HR manages quite a lot of tasks, from running payroll and managing employee benefits to hiring and disciplining employees. If you’re a newly-promoted HR manager, you might feel out of your depths with the complexity of managing a whole team of HR professionals, especially if this is your first time in a management role.
But managing an HR team doesn’t have to be a perilous trial. Instead, by following these five curated tips, you can set up processes to manage your HR team efficiently and effectively in the long term, supporting those who support your company to success.
Set Team Goals
If your HR team is newly formed, your employees might feel overwhelmed and directionless, unsure of what they should be doing and stressed by the prospect of all the tasks to do up ahead.
There’s no need to cause a panic and let everyone run around like headless chickens. Instead, the first thing you should do as an HR manager is to set and prioritize actionable goals for your team, giving them guidance and a sense of direction for their efforts. With each goal, you should also set a key performance indicator to track your progress, as well as a deadline for when your team should complete it by.
These goals should be based off of your company’s larger strategic directives. Here are some examples of HR goals you could set, as well as their ties to larger company goals.
- Recruit and hire 10 new employees this quarter (company is growing)
- Negotiating non-monetary compensation packages at the next performance review cycle (company is trying to cut costs)
- Implementing mental health and enrichment programs before the peak season (company is trying to reduce turnover)
Match Tasks to Competence
Once you have your overarching goals set up, next is to divide those goals into actionable steps, and delegating those tasks to your team members. To ensure your goals are met accurately and on time, it’s best to get a good sense of what each of your employees are capable of, and assigning tasks to the person best equipped to handle them.
Of course, this requires you, as the manager, to have a good sense of each team member’s competencies and capabilities. As you first set up your team, hold one-on-one sessions with each member to discuss their hard and soft skills and get a good sense of their personalities. Then, you’ll be able to accurately assess whether a person is suited for a particular task or not.
For example, say that you need someone in your team to run payroll ASAP. A quick assessment of your team’s capabilities would tell you that two people have experience with using payroll software. However, a more in-depth personality assessment would also tell you that one person performs poorly under pressure. Knowing that, you would choose the other person who has the experience and level-headedness needed to complete this task accurately and on time.
Lost on how to break down company goals or complete HR tasks? Lucky for you, there are plenty of online resources that provide guides on how to manage HR to give you a good sense of how to get your team up and running.
Provide Learning and Development
According to LinkedIn, nine out of ten employees say it’s important for managers to inspire learning and experimentation. They also report that employees who feel their skills aren’t being put to good use are 10 times more likely to look for a new job.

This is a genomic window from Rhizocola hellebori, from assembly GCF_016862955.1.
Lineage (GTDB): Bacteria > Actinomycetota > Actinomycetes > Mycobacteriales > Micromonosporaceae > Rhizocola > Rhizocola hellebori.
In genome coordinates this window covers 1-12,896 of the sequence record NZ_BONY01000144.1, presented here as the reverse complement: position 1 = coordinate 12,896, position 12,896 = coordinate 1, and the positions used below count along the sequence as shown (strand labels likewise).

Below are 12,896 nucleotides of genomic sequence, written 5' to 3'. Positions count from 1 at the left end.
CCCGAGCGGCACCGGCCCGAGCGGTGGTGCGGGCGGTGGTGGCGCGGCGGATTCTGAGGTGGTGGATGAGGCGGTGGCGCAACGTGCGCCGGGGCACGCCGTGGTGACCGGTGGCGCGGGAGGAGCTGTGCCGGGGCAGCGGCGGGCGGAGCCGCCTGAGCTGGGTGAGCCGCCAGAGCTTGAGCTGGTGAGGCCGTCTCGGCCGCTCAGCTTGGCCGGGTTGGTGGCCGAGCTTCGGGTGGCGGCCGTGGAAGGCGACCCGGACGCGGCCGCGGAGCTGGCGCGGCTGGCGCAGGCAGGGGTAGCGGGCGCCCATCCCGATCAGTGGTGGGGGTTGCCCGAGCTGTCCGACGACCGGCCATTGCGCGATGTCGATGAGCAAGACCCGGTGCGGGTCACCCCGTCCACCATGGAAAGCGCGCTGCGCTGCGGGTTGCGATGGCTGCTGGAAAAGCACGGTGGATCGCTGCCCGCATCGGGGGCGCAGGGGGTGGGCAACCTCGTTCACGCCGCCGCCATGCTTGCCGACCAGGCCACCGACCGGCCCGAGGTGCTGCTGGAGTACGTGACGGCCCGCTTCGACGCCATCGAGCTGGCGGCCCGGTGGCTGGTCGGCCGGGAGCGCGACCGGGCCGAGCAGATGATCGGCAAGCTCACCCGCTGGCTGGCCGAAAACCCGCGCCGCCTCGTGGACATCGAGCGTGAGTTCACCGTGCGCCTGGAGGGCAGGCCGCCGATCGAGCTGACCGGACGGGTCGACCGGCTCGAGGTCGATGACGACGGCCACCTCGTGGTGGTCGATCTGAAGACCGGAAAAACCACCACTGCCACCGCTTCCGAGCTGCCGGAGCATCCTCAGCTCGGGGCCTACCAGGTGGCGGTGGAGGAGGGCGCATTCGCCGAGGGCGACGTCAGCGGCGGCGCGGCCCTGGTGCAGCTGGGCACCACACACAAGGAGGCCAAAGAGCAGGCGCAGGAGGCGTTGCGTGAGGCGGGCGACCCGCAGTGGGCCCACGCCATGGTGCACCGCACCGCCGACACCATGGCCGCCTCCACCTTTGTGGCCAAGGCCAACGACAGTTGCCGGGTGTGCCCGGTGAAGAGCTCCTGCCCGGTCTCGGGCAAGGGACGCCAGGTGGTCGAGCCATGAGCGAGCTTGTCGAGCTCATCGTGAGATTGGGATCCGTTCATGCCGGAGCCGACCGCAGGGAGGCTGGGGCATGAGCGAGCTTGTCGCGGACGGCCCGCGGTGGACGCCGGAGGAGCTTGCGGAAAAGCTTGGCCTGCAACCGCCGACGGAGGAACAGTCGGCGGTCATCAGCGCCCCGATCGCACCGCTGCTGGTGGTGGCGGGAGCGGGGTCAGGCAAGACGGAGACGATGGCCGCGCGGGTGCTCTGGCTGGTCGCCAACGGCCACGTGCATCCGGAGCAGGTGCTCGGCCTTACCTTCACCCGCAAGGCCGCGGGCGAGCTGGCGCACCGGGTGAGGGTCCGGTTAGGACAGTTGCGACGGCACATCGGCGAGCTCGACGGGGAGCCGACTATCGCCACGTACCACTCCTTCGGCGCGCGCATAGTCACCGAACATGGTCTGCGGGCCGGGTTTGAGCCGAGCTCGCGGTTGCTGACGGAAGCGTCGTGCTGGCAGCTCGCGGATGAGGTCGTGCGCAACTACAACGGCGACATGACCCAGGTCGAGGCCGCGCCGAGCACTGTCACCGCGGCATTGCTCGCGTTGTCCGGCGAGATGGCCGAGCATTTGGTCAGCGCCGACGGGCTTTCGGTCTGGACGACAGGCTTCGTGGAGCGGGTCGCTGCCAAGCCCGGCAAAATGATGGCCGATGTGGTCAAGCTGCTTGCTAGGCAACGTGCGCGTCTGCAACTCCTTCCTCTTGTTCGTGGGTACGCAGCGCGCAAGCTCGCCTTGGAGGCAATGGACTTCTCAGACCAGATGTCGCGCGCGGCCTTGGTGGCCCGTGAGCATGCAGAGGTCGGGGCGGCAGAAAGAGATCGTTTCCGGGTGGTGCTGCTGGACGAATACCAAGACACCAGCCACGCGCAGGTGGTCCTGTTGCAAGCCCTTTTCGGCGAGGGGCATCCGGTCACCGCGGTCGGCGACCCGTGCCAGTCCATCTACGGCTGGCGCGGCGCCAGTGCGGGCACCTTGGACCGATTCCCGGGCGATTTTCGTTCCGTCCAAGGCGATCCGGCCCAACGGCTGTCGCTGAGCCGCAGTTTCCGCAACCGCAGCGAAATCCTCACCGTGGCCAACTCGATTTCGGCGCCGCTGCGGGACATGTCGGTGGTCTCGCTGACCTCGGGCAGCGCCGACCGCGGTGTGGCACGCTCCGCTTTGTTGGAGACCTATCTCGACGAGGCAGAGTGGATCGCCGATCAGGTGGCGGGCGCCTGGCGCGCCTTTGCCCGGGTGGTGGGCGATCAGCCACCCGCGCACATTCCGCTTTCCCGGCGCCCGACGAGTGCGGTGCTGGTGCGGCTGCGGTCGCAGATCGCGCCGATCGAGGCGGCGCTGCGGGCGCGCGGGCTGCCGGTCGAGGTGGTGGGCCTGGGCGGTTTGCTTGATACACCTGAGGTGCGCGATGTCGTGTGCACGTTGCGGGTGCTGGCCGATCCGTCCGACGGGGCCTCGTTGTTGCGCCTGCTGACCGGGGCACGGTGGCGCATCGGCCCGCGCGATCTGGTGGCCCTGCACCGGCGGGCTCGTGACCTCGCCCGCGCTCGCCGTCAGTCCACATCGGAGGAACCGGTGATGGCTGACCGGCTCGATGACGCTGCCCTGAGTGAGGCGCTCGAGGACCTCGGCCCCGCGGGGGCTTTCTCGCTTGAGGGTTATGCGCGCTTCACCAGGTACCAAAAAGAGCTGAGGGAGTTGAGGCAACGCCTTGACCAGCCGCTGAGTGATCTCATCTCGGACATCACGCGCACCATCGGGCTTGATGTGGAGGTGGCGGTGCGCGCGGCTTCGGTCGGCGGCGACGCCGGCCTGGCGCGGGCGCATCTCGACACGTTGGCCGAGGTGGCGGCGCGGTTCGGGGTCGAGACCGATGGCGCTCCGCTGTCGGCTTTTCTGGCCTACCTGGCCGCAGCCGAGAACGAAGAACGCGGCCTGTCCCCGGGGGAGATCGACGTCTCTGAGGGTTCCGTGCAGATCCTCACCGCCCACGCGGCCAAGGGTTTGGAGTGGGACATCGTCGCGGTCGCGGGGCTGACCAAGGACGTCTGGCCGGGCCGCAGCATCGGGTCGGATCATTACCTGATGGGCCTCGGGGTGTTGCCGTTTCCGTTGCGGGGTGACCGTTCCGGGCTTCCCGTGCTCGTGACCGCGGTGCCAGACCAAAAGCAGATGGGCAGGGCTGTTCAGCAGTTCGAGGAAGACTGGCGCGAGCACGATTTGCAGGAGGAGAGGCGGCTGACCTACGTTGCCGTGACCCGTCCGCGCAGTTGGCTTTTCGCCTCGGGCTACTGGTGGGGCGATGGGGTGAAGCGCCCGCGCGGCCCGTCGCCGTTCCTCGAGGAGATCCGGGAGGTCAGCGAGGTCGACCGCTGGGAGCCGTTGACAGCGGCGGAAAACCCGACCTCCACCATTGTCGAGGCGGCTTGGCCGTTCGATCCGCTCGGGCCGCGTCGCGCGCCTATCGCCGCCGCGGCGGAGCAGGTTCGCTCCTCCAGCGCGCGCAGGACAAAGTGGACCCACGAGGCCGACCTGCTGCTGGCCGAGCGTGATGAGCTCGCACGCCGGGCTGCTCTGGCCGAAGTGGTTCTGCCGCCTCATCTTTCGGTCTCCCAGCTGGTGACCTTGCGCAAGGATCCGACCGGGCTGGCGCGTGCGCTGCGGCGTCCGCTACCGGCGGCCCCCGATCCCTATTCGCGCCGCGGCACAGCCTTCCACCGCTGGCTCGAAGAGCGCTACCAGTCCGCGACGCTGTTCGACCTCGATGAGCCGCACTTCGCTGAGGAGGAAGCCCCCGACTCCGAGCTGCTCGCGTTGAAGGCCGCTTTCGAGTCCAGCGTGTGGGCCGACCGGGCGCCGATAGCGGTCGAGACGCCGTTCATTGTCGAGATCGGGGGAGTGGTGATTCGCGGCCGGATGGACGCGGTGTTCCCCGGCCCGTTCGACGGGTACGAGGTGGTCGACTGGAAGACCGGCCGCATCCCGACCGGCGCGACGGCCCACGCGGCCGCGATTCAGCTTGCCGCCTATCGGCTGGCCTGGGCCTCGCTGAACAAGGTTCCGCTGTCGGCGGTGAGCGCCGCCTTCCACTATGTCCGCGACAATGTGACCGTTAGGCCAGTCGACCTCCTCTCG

In other words, to improve engagement and retention in your HR team, it’s important for you as a manger to provide learning and development opportunities for your employees. This could take the form of seminars or lectures, a paid course, or simply allowing your employees to try new tasks every once in a while to diversify their skillsets. Not only will your employees be happier, the training will make them more effective workers, hitting two targets at once!
Monitor Workload and Stress Levels
So far, we’ve only been talking about how to get work done and plying on more things for your employees to do. But as a manager, it’s also your responsibility to watch out for your employees’ mental health and prevent burnout.
As we mentioned earlier, a good way to manage employee workload is to directly match their tasks to things they can complete. Learning and development sessions can also provide a good change of pace.
But beyond that, you should also be frequently checking in with your employees and having open conversations on whether their workload is too much, adjusting it as necessary. Rather than micromanaging your employees, give them space and an open channel of communication to tell you if they need help. The company won’t collapse without one employee, so let them take breaks and vacations as needed to refresh their minds before diving back into the fray.
Track and Review Performance
Finally, as your HR team gets off the ground and starts falling into work rhythms, it’s important for managers to frequently track and review performance and give feedback to grow your employees’ capabilities in the long term.
Some performance aspects you should track for each employee include absence rates, overtime expenses, productivity output, and work quality. If you can, clip samples of an employee’s work every once in a while to gain a holistic view of their performance over time.
As a manager, you have the option of either giving feedback as soon as a task is completed, or gathering your information and comments to deliver all at once during a performance review every few months. In any case, with performance reviews, you can provide actionable tips on where employees can improve and encourage them to grow even further.
Being a manager can be difficult, and managing an HR team provides its own host of unique challenges. But by matching tasks to competence, providing learning and development, monitoring workload and stress, and tracking and reviewing performance, you can take your first few steps to setting up your HR team for long-term growth and success.